Visit Sony at stand E600

aTLi Eon timelapse camera

(Image credit: Future)
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Many cameras and smartphones can capture timelapse sequences, but the process is usually very limited in scope and scale. This is where a dedicated timelapse camera (opens in new tab) comes into play – and the aTLi Eon (opens in new tab) presents a cheap, compact, convenient and content creator-friendly solution. 

It measures a mere 72 x 91 x 44mm and weighs in at just 140g, so it's truly palm-sized. And it offers the welcome convenience of being powered by four standard AA batteries, rather than a built-in cell, so you can easily replace them when the juice runs dry. Although with four batteries giving it enough power for 60 days shooting (with a single frame every ten minutes) you won't need to do it often!

Power is saved by omitting a rear screen, instead using integrated WiFi to view footage via a smartphone app, and footage is captured locally on a supplied micro SD (opens in new tab) card.

Visit The Timelapse Store at stand D803


Canon RF 16mm F2.8

(Image credit: Alistair Campbell)
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Also from Canon we have two brilliant and affordable new optics. The Canon RF 16mm f/2.8 STM (opens in new tab) is a truly pocket-sized prime with a pocket-friendly price, that's aimed at vloggers but is also ideal for everything from architecture to astrophotography. 

We're not sure even Canon knows what it's got here. This is a super-compact, super-affordable lens that's WAY cheaper than its nearest rival in the Canon range, the brilliant but pricey RF 15-35mm F2.8.

Visit Canon at stand N500,N400

Canon RF 100-400mm F4.5-5.6

(Image credit: Alistair Campbell)
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And the Canon RF 100-400mm f/5.6-8.0 IS USM (opens in new tab) is a budget telephoto that gives you serious range without straining your bank balance.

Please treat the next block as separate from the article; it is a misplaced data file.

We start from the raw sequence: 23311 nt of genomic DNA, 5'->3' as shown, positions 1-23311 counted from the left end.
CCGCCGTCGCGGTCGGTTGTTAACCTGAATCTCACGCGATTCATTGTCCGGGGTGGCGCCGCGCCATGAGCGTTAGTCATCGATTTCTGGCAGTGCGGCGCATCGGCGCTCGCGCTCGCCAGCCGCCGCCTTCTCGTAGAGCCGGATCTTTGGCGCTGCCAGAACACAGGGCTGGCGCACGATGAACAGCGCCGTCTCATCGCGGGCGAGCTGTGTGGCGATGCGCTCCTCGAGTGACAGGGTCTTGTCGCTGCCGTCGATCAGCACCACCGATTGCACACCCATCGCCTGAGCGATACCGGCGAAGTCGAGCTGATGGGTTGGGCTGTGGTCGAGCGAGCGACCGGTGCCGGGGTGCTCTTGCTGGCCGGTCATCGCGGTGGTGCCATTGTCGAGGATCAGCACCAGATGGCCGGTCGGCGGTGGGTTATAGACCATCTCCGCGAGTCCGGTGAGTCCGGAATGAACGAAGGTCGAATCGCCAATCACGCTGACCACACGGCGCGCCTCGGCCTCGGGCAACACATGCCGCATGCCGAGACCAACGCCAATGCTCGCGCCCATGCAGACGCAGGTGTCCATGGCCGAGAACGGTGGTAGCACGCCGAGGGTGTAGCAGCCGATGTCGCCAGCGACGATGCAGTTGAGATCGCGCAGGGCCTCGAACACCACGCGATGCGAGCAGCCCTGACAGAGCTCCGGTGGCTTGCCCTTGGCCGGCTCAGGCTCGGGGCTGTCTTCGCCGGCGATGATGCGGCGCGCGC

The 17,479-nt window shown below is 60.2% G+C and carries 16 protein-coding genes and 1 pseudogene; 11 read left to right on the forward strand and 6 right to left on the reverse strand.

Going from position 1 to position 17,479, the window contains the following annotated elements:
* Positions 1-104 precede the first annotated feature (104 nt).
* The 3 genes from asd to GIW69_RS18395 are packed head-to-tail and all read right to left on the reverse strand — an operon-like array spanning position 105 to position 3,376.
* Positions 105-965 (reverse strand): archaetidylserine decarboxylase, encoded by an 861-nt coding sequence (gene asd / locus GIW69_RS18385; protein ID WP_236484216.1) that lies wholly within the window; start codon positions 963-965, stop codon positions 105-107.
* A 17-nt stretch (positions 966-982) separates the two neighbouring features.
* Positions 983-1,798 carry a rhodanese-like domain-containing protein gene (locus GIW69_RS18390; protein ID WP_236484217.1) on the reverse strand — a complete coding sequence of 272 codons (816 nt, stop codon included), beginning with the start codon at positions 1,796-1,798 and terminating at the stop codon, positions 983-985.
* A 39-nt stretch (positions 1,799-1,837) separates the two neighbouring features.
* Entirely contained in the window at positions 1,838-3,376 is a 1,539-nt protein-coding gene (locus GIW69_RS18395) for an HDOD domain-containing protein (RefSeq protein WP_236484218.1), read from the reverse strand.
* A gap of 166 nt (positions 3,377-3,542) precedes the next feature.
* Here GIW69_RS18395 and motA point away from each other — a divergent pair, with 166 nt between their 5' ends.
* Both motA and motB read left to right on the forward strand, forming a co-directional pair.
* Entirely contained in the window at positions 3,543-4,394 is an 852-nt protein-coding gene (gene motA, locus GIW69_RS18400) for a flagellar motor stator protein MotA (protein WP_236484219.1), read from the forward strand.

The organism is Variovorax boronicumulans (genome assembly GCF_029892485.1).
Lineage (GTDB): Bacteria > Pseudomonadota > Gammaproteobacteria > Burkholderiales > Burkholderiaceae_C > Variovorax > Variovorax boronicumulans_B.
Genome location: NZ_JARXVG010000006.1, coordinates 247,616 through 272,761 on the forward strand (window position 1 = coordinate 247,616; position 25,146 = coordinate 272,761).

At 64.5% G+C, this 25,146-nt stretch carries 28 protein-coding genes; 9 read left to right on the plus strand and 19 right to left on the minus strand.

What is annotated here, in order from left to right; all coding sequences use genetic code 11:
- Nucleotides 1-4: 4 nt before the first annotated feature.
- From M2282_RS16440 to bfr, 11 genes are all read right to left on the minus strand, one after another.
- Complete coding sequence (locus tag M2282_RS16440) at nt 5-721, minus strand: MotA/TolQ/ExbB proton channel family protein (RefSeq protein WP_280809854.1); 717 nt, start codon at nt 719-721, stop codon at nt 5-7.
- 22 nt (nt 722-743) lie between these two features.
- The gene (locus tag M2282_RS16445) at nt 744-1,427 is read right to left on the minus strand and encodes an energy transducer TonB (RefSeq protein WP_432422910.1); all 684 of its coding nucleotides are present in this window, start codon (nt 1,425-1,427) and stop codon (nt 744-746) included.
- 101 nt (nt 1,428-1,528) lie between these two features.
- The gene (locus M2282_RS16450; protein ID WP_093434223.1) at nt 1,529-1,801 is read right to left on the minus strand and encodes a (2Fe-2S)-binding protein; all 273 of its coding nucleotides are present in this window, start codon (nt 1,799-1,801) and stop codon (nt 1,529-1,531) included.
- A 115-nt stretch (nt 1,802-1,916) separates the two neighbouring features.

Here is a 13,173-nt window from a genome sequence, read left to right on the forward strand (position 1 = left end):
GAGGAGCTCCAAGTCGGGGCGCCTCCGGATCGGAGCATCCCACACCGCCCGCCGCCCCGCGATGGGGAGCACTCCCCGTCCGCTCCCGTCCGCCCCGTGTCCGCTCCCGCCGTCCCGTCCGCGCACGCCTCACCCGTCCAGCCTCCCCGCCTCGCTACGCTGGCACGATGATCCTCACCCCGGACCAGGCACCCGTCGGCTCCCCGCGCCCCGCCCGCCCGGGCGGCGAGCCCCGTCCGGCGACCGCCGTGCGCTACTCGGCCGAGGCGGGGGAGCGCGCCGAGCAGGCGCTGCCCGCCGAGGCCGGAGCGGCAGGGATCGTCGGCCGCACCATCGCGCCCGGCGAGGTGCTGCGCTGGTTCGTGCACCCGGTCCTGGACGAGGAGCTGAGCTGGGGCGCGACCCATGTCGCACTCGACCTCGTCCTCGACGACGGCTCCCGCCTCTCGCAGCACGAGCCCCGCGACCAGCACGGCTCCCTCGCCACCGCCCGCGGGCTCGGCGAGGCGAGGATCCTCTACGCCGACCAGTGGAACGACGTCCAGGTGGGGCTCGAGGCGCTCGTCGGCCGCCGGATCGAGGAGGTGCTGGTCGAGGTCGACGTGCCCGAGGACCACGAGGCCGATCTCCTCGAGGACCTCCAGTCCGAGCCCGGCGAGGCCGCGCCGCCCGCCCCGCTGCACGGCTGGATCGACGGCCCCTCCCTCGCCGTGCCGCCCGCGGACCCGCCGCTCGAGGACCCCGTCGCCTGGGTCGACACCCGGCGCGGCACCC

This is a great addition to the range for Canon EOS RP and EOS R owners who aren't yet ready to spend big bucks on Canon's high-end RF mount glassware, but its high-quality finish and feel might tempt more advanced users too.

Visit Canon at stand N500,N400

Tamron 18-300mm f/3.5-6.3 Di III-A VC VXD

(Image credit: Digital Camera World)
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The Tamron 18-300mm f/3.5-6.3 Di III-A VC VXD (opens in new tab) may have a ridiculously convoluted name, but what it does is simple: it gives you a 16.6x superzoom that covers an effective focal range of 27-450mm, for a wallet-friendly price.

Designed for APS-C Sony and Fujifilm cameras (with the former shipping from 24 September and the latter hitting shelves later this year), it boasts a minimum object distance of just 0.15m and an impressive 1:2 maximum magnification at the wide-angle end of the zoom range. 

It also features Tamron's proprietary Vibration Compensation (image stabilization) technology as well as weather-sealing, giving this a guaranteed place in the bags of everyone from sports and wildlife shooters to everyday and travel photographers. 

Visit Tamron at stand L400

Sigma 90mm F2.8 DG DN | C

(Image credit: Rod Lawton)
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Most portrait primes are big, fast and expensive. However, the new Sigma 90mm f/2.8 DG DN | Contemporary (opens in new tab) bucks the trend by dropping the maximum aperture to f/2.8 – which can still give a shallow depth of field effect for portraits – in exchange for much lighter weight and lower cost. For a 90mm full frame lens, this Sigma is TINY.

This full-frame lens for L-mount and Sony E shooters offers a welcome change of pace for owners of Sony and Panasonic cameras, where there’s been a general trend toward ever larger, ever more expensive optics. These new lenses should balance much more nicely on bodies like the Sony A7C (opens in new tab) and Panasonic S5 (opens in new tab), not to mention the Sigma fp (opens in new tab) and Sigma fp L (opens in new tab).

It features quiet, high-speed stepping motor autofocus that's equally suitable for stills and video, and also boasts a manual aperture ring. A pocketable portrait prime that's affordable, too? Count us in! 

Visit Sigma at stand H301


Kase Wolverine 100 X 150mm Double Grad filter

(Image credit: Digital Camera World)